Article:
Toxic gas that killed two brothers almost claimed life of fireman
A toxic gas tragedy that claimed the lives of two brothers almost killed a fireman attempting to rescue them, an inquest heard.
Alan (45) and Stephen Harris (32) were overcome by fumes while working in an underground sewer at Drumnigh Woods, Portmarnock, Co Dublin, on June 10, 2015. They were recovered from the sewer and rushed to hospital but died of hypoxia due to toxic levels of hydrogen sulphide.
Alan Harris, of Hazelbury Park, Clonee, died at Beaumont Hospital within hours. His brother Stephen, of Monasterboice Road, Crumlin, died two days later. They were conducting sewer works at a housing development at the time.
Pumps engineer Gabriel Hoyle was a subcontractor working on the same job. When Mr Hoyle was leaving for lunch, the brothers planned to descend the 30ft pump chamber to clear out sewage. Before reaching his car, he heard shouts for help.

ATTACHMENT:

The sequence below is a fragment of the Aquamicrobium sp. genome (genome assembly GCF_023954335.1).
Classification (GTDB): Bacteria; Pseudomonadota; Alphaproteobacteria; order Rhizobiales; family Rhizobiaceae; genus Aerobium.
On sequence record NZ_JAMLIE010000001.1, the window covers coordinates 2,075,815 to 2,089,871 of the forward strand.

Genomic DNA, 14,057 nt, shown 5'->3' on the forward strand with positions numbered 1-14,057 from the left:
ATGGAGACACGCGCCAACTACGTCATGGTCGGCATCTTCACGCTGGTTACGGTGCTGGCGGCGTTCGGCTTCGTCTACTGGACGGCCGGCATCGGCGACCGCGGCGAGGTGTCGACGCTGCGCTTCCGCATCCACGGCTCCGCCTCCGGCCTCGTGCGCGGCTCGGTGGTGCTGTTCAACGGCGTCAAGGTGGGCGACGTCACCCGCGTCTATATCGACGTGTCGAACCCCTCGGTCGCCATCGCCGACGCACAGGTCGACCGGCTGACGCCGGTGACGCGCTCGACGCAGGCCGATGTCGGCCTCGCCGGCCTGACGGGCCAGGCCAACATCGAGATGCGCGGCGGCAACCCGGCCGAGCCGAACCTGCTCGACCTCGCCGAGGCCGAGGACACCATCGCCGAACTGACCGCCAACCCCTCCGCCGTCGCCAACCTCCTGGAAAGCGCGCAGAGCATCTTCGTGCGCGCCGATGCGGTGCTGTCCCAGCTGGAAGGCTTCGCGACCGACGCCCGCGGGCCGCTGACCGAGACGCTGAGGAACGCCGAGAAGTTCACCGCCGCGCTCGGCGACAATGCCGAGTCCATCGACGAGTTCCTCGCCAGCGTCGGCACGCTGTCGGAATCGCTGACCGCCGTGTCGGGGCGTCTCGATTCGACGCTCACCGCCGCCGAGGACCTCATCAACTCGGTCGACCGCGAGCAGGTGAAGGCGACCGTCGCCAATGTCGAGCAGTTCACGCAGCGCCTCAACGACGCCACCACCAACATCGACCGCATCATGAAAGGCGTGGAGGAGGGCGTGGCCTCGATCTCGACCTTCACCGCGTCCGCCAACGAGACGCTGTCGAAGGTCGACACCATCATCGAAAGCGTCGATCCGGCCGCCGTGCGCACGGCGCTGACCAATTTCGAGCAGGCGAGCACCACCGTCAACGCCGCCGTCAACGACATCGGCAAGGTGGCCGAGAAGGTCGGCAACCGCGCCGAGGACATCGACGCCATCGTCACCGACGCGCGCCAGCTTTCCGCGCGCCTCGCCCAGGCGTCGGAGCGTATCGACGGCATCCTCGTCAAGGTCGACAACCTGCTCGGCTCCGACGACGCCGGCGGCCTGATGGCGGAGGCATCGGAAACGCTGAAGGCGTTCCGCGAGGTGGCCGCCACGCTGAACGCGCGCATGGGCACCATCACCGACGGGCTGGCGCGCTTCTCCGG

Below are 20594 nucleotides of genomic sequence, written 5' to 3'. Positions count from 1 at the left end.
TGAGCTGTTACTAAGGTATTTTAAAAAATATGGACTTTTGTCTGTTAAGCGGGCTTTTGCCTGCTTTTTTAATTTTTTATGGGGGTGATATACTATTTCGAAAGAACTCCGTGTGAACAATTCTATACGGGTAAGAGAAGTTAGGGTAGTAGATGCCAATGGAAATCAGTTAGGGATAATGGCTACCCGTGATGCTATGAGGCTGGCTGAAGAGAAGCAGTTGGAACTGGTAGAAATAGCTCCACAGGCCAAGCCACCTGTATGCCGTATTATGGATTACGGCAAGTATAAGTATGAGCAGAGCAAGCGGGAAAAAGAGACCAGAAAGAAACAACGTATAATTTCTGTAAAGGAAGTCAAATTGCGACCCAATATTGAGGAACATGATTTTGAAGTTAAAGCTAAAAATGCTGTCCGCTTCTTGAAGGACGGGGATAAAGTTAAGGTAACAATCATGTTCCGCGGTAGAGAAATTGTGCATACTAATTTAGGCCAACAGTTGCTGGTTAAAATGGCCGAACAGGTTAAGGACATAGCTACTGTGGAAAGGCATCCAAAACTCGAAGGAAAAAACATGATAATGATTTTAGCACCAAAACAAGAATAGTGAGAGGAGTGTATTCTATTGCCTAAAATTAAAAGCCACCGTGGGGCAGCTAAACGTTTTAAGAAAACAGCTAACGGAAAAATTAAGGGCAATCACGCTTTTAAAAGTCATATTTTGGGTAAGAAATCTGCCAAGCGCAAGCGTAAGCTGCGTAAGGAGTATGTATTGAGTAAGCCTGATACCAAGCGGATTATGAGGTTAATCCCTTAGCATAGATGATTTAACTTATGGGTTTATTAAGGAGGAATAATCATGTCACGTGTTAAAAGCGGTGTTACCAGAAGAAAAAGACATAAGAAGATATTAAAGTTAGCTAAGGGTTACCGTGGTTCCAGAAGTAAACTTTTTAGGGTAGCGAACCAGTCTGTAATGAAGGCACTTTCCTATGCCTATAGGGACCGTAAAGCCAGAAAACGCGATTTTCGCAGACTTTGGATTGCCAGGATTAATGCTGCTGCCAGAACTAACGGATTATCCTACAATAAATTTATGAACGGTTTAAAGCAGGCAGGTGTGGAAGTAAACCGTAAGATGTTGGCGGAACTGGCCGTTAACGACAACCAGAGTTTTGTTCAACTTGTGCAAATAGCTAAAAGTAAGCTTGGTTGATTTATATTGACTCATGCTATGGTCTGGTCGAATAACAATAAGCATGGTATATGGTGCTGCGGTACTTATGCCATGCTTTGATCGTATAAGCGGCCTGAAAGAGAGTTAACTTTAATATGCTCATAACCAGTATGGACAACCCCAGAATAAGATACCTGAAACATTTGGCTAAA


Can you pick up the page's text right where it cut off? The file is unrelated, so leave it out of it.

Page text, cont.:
"Stephen was frantic. He was standing on the ladder shouting for Alan and then said, 'Lads help me, Alan's after falling down'. His voice was deteriorating as if he was being overcome. He was saying: 'Please help me, help me get Alan'," Mr Hoyle said.
He told Dublin Coroner's Court that he shouted to Stephen, telling him "get out now while you still can". "But he carried on down," Mr Hoyle said.
Fireman Ger Coughlan responded to the emergency call at 2.30pm. Wearing breathing apparatus, he climbed down into waist-height sewage. He said the level of water entering the chamber was rising. His mask was displaced as he tried to lift one of the injured and he took a gulp of air.
"It was like someone pressed a switch, cutting off all my energy. My arms and legs were like lead. I was five seconds away from losing consciousness," Mr Coughlan said.
The court heard the brothers were wearing wader boots and rain jackets and that Stephen was wearing a dust mask.
Health and Safety Authority inspector Frank Kerins said the job required specialist equipment.
The jury returned verdicts of misadventure in relation to the deaths.